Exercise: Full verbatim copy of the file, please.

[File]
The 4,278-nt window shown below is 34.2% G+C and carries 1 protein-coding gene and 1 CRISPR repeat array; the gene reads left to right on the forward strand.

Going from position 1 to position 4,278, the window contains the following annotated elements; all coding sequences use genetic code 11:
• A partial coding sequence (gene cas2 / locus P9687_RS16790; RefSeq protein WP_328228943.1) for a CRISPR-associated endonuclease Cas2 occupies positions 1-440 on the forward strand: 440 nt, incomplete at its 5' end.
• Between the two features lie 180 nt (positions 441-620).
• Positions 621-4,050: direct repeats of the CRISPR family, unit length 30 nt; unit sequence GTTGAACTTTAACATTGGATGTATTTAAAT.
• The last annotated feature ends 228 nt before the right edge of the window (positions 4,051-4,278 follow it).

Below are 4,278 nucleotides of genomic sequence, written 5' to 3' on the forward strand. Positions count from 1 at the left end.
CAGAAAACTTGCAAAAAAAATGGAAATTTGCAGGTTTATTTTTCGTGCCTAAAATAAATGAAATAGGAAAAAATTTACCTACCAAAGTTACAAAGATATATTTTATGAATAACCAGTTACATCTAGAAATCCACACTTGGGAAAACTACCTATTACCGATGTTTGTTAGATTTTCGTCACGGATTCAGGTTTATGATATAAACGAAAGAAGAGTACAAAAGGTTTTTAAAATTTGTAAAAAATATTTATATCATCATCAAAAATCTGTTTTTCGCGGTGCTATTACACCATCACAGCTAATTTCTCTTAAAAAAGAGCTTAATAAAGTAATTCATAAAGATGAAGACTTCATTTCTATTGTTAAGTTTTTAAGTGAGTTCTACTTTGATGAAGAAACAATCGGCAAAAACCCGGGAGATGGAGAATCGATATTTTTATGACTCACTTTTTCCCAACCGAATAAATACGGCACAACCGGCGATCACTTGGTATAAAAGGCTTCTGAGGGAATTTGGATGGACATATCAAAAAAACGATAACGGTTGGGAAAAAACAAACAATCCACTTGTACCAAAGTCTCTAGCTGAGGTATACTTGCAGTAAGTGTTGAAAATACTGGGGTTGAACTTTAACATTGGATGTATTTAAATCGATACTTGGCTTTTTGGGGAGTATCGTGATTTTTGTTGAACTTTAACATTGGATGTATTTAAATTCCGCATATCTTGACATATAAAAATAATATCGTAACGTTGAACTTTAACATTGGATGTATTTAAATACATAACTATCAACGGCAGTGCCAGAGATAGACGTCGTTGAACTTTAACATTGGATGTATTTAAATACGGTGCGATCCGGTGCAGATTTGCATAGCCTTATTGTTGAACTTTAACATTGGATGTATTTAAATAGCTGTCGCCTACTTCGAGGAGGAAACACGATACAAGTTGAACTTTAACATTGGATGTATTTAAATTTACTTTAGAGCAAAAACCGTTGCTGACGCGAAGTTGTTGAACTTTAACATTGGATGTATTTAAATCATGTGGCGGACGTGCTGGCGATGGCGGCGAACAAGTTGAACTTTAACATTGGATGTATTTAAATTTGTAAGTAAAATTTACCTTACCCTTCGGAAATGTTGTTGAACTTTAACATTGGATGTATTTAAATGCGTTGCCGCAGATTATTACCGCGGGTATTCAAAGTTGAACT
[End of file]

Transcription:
The 4,278-nt window shown below is 34.2% G+C and carries 1 protein-coding gene and 1 CRISPR repeat array; the gene reads left to right on the forward strand.

Going from position 1 to position 4,278, the window contains the following annotated elements; all coding sequences use genetic code 11:
• A partial coding sequence (gene cas2 / locus P9687_RS16790; RefSeq protein WP_328228943.1) for a CRISPR-associated endonuclease Cas2 occupies positions 1-440 on the forward strand: 440 nt, incomplete at its 5' end.
• Between the two features lie 180 nt (positions 441-620).
• Positions 621-4,050: direct repeats of the CRISPR family, unit length 30 nt; unit sequence GTTGAACTTTAACATTGGATGTATTTAAAT.
• The last annotated feature ends 228 nt before the right edge of the window (positions 4,051-4,278 follow it).

Below are 4,278 nucleotides of genomic sequence, written 5' to 3' on the forward strand. Positions count from 1 at the left end.
CAGAAAACTTGCAAAAAAAATGGAAATTTGCAGGTTTATTTTTCGTGCCTAAAATAAATGAAATAGGAAAAAATTTACCTACCAAAGTTACAAAGATATATTTTATGAATAACCAGTTACATCTAGAAATCCACACTTGGGAAAACTACCTATTACCGATGTTTGTTAGATTTTCGTCACGGATTCAGGTTTATGATATAAACGAAAGAAGAGTACAAAAGGTTTTTAAAATTTGTAAAAAATATTTATATCATCATCAAAAATCTGTTTTTCGCGGTGCTATTACACCATCACAGCTAATTTCTCTTAAAAAAGAGCTTAATAAAGTAATTCATAAAGATGAAGACTTCATTTCTATTGTTAAGTTTTTAAGTGAGTTCTACTTTGATGAAGAAACAATCGGCAAAAACCCGGGAGATGGAGAATCGATATTTTTATGACTCACTTTTTCCCAACCGAATAAATACGGCACAACCGGCGATCACTTGGTATAAAAGGCTTCTGAGGGAATTTGGATGGACATATCAAAAAAACGATAACGGTTGGGAAAAAACAAACAATCCACTTGTACCAAAGTCTCTAGCTGAGGTATACTTGCAGTAAGTGTTGAAAATACTGGGGTTGAACTTTAACATTGGATGTATTTAAATCGATACTTGGCTTTTTGGGGAGTATCGTGATTTTTGTTGAACTTTAACATTGGATGTATTTAAATTCCGCATATCTTGACATATAAAAATAATATCGTAACGTTGAACTTTAACATTGGATGTATTTAAATACATAACTATCAACGGCAGTGCCAGAGATAGACGTCGTTGAACTTTAACATTGGATGTATTTAAATACGGTGCGATCCGGTGCAGATTTGCATAGCCTTATTGTTGAACTTTAACATTGGATGTATTTAAATAGCTGTCGCCTACTTCGAGGAGGAAACACGATACAAGTTGAACTTTAACATTGGATGTATTTAAATTTACTTTAGAGCAAAAACCGTTGCTGACGCGAAGTTGTTGAACTTTAACATTGGATGTATTTAAATCATGTGGCGGACGTGCTGGCGATGGCGGCGAACAAGTTGAACTTTAACATTGGATGTATTTAAATTTGTAAGTAAAATTTACCTTACCCTTCGGAAATGTTGTTGAACTTTAACATTGGATGTATTTAAATGCGTTGCCGCAGATTATTACCGCGGGTATTCAAAGTTGAACT